Mortgage applications rose for the second week in a row during the week ended May 6, as some homebuyers managed to shrug off rising mortgage rates that have reached their highest level since 2009.
Mortgage applications rose 2% on a seasonally adjusted basis, thanks to strong gains in conventional and government purchase loans, the Mortgage Bankers Association said, citing its Market Composite Index.
The average contract interest rate for conforming 30-year mortgages of $647,200 or less rose to 5.53% from 5.36%, while the rate for 30-year fixed-rate mortgages backed by the Federal Housing Administration increased to 5.37% from 5.27%.
“Despite a slow start to this year’s spring homebuying season, prospective buyers are showing some resiliency to higher rates,” MBA associate vice president of economic and industry forecasting Joel Kan said in a press release.
Kan noted that the share of adjustable-rate mortgages rose to 11% of overall loans and to 19% by dollar volume, as borrowers sought to combat higher rates.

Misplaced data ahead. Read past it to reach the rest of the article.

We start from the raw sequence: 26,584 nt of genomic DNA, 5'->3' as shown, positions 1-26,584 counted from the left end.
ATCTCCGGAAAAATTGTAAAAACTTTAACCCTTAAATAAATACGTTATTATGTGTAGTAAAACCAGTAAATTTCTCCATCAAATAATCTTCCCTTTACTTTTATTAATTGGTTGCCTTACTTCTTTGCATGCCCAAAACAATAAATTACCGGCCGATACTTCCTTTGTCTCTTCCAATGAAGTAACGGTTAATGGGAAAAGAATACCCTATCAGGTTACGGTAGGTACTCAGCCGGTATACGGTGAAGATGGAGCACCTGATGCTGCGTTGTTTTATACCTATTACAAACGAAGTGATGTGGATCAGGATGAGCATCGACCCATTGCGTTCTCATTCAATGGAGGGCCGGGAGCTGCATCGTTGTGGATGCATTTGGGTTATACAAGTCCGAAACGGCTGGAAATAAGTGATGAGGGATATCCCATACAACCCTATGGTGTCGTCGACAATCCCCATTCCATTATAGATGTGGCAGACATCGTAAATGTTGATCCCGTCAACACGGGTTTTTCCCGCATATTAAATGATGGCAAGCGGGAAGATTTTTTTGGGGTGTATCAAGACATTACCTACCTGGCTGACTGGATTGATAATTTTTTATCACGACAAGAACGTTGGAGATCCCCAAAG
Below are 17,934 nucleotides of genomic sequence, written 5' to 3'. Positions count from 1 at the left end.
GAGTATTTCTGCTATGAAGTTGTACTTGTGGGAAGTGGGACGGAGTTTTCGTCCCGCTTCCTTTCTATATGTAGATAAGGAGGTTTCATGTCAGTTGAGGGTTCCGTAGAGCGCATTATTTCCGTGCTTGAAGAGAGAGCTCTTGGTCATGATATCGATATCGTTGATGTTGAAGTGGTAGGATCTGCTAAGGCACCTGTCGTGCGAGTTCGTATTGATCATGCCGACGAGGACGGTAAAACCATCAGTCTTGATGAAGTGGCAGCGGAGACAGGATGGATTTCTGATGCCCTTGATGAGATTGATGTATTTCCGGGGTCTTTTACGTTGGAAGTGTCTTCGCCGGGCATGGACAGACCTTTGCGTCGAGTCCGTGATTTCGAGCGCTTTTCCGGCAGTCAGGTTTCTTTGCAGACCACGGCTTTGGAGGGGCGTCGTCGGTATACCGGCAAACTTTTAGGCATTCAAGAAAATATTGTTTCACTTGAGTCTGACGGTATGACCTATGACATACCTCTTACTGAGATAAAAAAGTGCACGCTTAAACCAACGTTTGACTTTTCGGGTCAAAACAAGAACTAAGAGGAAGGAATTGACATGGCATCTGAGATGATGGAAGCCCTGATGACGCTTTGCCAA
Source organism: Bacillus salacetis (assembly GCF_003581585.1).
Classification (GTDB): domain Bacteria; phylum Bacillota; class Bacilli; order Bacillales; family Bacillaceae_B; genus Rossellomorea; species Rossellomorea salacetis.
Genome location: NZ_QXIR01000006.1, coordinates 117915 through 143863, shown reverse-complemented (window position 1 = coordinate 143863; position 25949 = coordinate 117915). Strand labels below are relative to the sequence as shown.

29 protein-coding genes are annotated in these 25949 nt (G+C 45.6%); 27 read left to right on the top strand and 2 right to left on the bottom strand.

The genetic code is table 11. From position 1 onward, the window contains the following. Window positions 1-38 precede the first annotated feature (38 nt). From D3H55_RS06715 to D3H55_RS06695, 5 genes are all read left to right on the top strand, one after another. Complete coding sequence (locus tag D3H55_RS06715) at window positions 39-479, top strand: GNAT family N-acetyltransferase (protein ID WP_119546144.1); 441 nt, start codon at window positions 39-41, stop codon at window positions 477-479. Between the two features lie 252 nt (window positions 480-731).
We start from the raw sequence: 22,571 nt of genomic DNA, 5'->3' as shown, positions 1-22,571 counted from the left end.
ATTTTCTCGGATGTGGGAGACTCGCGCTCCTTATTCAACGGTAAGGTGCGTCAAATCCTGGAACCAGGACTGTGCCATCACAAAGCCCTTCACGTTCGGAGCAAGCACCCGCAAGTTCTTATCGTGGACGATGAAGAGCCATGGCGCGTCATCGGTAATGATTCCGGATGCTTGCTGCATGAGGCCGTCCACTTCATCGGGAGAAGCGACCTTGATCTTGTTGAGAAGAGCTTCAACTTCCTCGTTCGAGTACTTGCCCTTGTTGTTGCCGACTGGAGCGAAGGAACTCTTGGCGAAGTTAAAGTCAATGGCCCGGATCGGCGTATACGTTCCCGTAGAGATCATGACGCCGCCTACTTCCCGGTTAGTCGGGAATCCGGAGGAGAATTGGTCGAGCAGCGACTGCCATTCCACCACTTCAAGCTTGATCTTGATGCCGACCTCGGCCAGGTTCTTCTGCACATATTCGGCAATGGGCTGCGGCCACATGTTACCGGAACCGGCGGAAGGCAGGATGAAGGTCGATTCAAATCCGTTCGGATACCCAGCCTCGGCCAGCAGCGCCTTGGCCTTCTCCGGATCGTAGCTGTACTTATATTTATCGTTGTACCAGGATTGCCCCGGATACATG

“The rapid rise in mortgage rates continues to hit the refinance market, with activity 70% below a year ago,” Kan added. “Most homeowners refinanced to lower rates in the past two years.”
The refinance index slid 2% from the previous week and was down 72% from the same week a year ago. The refinance share of mortgage activity decreased to 32.4% of total applications from 33.9% the previous week.
The FHA share of total applications slid to 10.5% from 11.1%, while the VA share of total applications rose to 10.5% from 10.3%. The USDA share of total applications rose to 0.5% from 0.4%.
The seasonally adjusted purchase index rose 5% from the previous week, while the unadjusted purchase index gained 5% and was 8% lower than one year ago.
The average contract interest rate for 30-year fixed-rate mortgages with jumbo loan balances of more than $647,200 rose to 5.08% from 4.92%, and the average contract interest rate for a 15-year fixed-rate mortgage increased to 4.79% from 4.68%.